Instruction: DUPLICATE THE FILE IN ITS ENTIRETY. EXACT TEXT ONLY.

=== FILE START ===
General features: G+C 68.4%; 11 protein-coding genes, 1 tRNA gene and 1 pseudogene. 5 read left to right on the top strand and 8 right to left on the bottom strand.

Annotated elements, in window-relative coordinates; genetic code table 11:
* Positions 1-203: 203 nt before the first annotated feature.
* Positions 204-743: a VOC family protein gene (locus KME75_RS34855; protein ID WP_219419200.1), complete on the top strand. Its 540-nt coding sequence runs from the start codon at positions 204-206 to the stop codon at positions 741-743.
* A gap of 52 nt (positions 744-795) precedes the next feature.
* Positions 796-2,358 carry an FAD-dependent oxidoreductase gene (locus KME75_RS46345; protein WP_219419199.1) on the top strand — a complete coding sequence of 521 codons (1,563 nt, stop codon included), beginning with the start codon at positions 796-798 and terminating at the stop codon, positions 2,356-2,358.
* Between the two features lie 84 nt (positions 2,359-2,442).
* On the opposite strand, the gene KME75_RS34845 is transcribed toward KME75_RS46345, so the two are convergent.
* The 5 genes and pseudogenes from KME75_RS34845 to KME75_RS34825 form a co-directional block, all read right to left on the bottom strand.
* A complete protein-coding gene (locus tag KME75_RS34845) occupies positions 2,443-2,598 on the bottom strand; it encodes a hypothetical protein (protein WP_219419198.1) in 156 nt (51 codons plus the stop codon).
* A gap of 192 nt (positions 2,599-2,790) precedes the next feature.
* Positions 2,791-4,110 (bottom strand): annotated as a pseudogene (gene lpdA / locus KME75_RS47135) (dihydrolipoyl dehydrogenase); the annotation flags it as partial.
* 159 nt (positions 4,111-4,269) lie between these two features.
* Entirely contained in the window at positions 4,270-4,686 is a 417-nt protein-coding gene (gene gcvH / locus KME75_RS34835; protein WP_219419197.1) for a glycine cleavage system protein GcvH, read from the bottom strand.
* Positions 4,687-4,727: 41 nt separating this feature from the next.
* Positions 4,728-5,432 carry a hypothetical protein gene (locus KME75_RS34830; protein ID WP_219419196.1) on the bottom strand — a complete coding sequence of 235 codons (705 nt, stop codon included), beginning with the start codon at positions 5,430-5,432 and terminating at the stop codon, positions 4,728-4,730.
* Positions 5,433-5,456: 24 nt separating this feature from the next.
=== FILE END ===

General features: G+C 68.4%; 11 protein-coding genes, 1 tRNA gene and 1 pseudogene. 5 read left to right on the top strand and 8 right to left on the bottom strand.

Annotated elements, in window-relative coordinates; genetic code table 11:
* Positions 1-203: 203 nt before the first annotated feature.
* Positions 204-743: a VOC family protein gene (locus KME75_RS34855; protein ID WP_219419200.1), complete on the top strand. Its 540-nt coding sequence runs from the start codon at positions 204-206 to the stop codon at positions 741-743.
* A gap of 52 nt (positions 744-795) precedes the next feature.
* Positions 796-2,358 carry an FAD-dependent oxidoreductase gene (locus KME75_RS46345; protein WP_219419199.1) on the top strand — a complete coding sequence of 521 codons (1,563 nt, stop codon included), beginning with the start codon at positions 796-798 and terminating at the stop codon, positions 2,356-2,358.
* Between the two features lie 84 nt (positions 2,359-2,442).
* On the opposite strand, the gene KME75_RS34845 is transcribed toward KME75_RS46345, so the two are convergent.
* The 5 genes and pseudogenes from KME75_RS34845 to KME75_RS34825 form a co-directional block, all read right to left on the bottom strand.
* A complete protein-coding gene (locus tag KME75_RS34845) occupies positions 2,443-2,598 on the bottom strand; it encodes a hypothetical protein (protein WP_219419198.1) in 156 nt (51 codons plus the stop codon).
* A gap of 192 nt (positions 2,599-2,790) precedes the next feature.
* Positions 2,791-4,110 (bottom strand): annotated as a pseudogene (gene lpdA / locus KME75_RS47135) (dihydrolipoyl dehydrogenase); the annotation flags it as partial.
* 159 nt (positions 4,111-4,269) lie between these two features.
* Entirely contained in the window at positions 4,270-4,686 is a 417-nt protein-coding gene (gene gcvH / locus KME75_RS34835; protein WP_219419197.1) for a glycine cleavage system protein GcvH, read from the bottom strand.
* Positions 4,687-4,727: 41 nt separating this feature from the next.
* Positions 4,728-5,432 carry a hypothetical protein gene (locus KME75_RS34830; protein ID WP_219419196.1) on the bottom strand — a complete coding sequence of 235 codons (705 nt, stop codon included), beginning with the start codon at positions 5,430-5,432 and terminating at the stop codon, positions 4,728-4,730.
* Positions 5,433-5,456: 24 nt separating this feature from the next.